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Re. the alleged decline in belief in evolution as level of education increases (I, too, am skeptical and await a citation):


Even if it *is* true, why is it relevant?


Scientific theories stand or fall on their ability to explain the relevant evidence in a more coherent way than competing theories. The raw number of people who believe (or don't believe) in a given theory counts for zip in this calculation. Raw numbers of "educated" people who believe (or don't believe) in a given theory count for not much more. "Educated" is too broad and complex a category for that. If I have a PhD in history, does that make my opinion on nuclear physics worth more than the opinion of somebody with only a high school diploma? Would you go to an oral surgeon to have your appendix taken out (if you had a choice)?


Numbers of people *with relevant expertise* who believe (or don't believe) in a given theory *can* be a valuable barometer of the theory's value. If 99 of 100 working astronomers you talk to tell you that astrology is hogwash or that the Big Bang is real, or 99 of 100 working biologists tell you that "nothing in nature makes sense except in light of evolution," it's usually time to pay attention.


Science isn't a democracy . . . it's a meritocracy, and a pretty ruthless one, at that.

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Hello Folks, I see the inevitable has happened and the topic has turned to science vs. religion. As a diversion, I offer the following to remind us how lucky we are to be able to invest time in such discussions.


A Thanksgiving story from Costa Rica:

My friend from Costa Rica works in the Ministry of Education. We had visited schools with him for much of the week and he invited me and my companion visitor to his home for dinner one evening. Although he was a little hesitant, he really wanted us to meet his family so we graciously accepted the invitation.


His home was an hour drive from San Jose (about 30 miles) and located way up on a mountainside. We arrived at his house at sundown. The house was nestled into the hillside right beside the narrow road. In the distance across the mountains, clouds bathed the forests in the evening light, mists just beginning to creep in from the heights. At the far distant edge of the earth, across the hills and forests and floating like an apparition in a dream, was the Pacific Ocean.


His home was very small, three tiny bedrooms, a tiny kitchen, and a little living room. The furnishings were modest, even on a Tican scale. The only photos were of his three children as infants and toddlers. The middle girl had her first communion the weekend before and they had 4 photos of that as well. His family was lovely. The oldest girl (who may visit with us this coming year sometime) spoke a little English...the next younger daughter was just learning. My friend announced that he would purchase our meal locally, to save time, rather than prepare it. We agreed and he left to make the purchase.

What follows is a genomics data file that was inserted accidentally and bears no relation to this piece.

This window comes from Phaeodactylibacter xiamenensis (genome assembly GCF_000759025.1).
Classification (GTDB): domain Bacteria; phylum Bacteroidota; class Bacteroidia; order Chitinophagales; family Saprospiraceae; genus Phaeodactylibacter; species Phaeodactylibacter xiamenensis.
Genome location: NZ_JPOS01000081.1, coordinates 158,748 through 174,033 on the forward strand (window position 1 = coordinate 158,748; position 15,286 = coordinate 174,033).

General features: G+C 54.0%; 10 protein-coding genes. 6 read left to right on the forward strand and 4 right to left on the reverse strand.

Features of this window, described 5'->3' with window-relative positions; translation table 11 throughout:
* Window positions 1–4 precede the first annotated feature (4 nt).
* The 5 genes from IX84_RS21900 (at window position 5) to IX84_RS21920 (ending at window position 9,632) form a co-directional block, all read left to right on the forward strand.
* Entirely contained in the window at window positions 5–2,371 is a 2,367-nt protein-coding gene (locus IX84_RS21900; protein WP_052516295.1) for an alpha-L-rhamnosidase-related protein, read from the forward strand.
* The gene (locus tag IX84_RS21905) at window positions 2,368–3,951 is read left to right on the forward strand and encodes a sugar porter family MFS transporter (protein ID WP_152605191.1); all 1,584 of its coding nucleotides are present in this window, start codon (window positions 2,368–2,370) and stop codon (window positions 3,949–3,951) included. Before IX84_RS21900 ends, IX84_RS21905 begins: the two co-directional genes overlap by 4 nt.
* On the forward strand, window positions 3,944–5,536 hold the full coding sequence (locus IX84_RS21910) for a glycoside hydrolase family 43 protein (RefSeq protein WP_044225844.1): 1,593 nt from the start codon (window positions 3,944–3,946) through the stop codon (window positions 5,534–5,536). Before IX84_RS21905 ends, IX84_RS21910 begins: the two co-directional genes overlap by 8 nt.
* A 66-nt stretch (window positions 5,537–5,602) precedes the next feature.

He returned shortly with the food and we gathered around his small table for the meal. My companion (a Catholic) blessed the food in Spanish. We ate. The meal consisted of a small, thin hamburger in a small bun with a small shred of lettuce on it. We each had half a cup of orange juice to drink. I noticed that my companion and I were the only ones to be given a small paper napkin. During the meal, the youngest daughter became sleepy and we helped tuck her into her little bed. She had not finished eating (nor had the mother) but we nevertheless adjourned to some chairs to sit and talk that evening. The table was directly beside the chairs so as I left the area, I noted that the two older daughters remained, so I thought, to clean up. As I left the area, I watched them as they quietly and carefully divided the two partially eaten hamburgers, and ate the remains...hungrily. They watched each other during this, there was an understanding there.


At the end of a very nice visit, the middle daughter presented my companion and I each with a small handmade statue commemorating her first communion. It was the nicest gift I think I have received in many years, obviously a product of much labor and determination. But they were so proud that I was bound to accept it graciously. It now resides in a prominent place in my living room...nearly the size of their entire house.


I have thought about this lovely family often in the few days following. But especially this Thanksgiving as I practice gluttony amid a culture of excess, I will think of their generosity...and of two beautiful young girls, still hungry after a meal with friends. Have a happy Thanksgiving. Packsaddle


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